This argument about "forced fluff" is silly... what if I want neither Dungeons... nor Dragons in my D&D game? Would you (and rightly) say - "this game might not be for you?"
That argument doesn't compare well. If you were to say that you wanted dragons, but not the way they are described in the Monster Manual, that would be the same. As it is it does not pertain to this discussion because no one is saying that they want the ability to not include Sorcerers and Warlocks, they want the default flavor to be more open to interpretation.
And for the record, I wouldn't say the game isn't for you if you don't want dungeons or dragons in your game. I'd just say that you shouldn't put them in your game, because that works fine. I rarely include dragons in my games and dungeons are few and far between. Unless you count ruins and deserted cities and palaces made of clouds as dungeons, but that's a really broad use of the word that could apply to damn near anything at that point.
Reading the various posts about this topic, the 'No forced flavor' people just seem to be saying "Describe these classes in broad terms, that can be interpreted differently depending on who is reading it."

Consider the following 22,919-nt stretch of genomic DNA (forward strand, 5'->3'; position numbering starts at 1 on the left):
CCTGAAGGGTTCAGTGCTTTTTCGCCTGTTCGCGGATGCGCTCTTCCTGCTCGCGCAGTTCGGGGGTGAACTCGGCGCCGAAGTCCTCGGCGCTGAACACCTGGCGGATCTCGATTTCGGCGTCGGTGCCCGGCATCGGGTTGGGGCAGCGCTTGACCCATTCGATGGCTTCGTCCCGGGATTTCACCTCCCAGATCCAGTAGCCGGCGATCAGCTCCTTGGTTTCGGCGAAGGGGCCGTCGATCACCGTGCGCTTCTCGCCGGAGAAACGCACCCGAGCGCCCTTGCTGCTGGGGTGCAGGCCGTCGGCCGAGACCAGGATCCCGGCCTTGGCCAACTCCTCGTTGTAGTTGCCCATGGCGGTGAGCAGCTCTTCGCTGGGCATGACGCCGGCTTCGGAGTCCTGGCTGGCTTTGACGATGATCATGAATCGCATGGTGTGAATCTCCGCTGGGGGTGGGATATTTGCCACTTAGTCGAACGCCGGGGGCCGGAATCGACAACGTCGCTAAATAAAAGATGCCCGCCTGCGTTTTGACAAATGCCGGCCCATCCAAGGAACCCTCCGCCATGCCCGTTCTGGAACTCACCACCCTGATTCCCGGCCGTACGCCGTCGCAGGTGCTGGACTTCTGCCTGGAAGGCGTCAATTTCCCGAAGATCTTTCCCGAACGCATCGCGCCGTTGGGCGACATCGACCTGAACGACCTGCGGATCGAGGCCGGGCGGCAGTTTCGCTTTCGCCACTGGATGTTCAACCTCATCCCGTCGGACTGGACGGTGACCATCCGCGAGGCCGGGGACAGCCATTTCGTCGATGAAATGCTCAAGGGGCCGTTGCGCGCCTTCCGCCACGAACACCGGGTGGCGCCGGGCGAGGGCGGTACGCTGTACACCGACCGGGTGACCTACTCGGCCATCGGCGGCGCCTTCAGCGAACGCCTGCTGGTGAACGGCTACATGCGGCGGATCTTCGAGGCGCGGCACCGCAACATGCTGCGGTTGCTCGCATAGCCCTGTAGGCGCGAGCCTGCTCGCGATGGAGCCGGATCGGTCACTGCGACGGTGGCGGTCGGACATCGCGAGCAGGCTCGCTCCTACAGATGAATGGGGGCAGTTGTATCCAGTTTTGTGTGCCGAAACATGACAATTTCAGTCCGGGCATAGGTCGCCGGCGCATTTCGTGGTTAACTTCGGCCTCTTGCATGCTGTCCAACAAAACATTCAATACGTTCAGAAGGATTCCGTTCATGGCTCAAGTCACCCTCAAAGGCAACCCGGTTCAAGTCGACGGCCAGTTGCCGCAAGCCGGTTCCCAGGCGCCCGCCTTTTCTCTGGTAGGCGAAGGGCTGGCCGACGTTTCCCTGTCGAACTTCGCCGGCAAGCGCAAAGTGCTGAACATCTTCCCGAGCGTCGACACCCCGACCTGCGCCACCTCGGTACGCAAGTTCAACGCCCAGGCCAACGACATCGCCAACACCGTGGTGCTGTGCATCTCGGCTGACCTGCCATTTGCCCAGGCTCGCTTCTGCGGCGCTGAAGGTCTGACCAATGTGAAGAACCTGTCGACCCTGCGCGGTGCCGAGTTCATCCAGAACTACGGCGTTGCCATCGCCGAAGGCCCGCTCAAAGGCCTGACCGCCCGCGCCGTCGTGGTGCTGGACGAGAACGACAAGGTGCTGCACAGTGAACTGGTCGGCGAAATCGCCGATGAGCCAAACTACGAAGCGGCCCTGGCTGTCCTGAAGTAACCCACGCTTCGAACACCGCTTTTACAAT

The Sorcerer uses and internal source of magic, give examples of what that source could be. That could be easily reflavored as a Wizard by just saying the guy is just a natural prodigy or has to study to control his natural ability.
The Warlock learns how to use magic through contact with supernatural beings. You don't even need to tie pacts to it, maybe you just want to play it as a Wizard whose mentor is an exiled Fey spirit. Her magic is slightly different from traditional Wizards because she's learning from a different school. Being forced to sacrifice your soul just because you don't want to go Vancian is fairly extreme. Lets treat it as what it is: a different way to explore arcane magic.
The classes can have baked in flavor, but leaving it open allows it to serve as inspiration without constraining creativity.
And seriously, never tell someone they can't play D&D without including dungeons and dragons. The game is much deeper than just its name.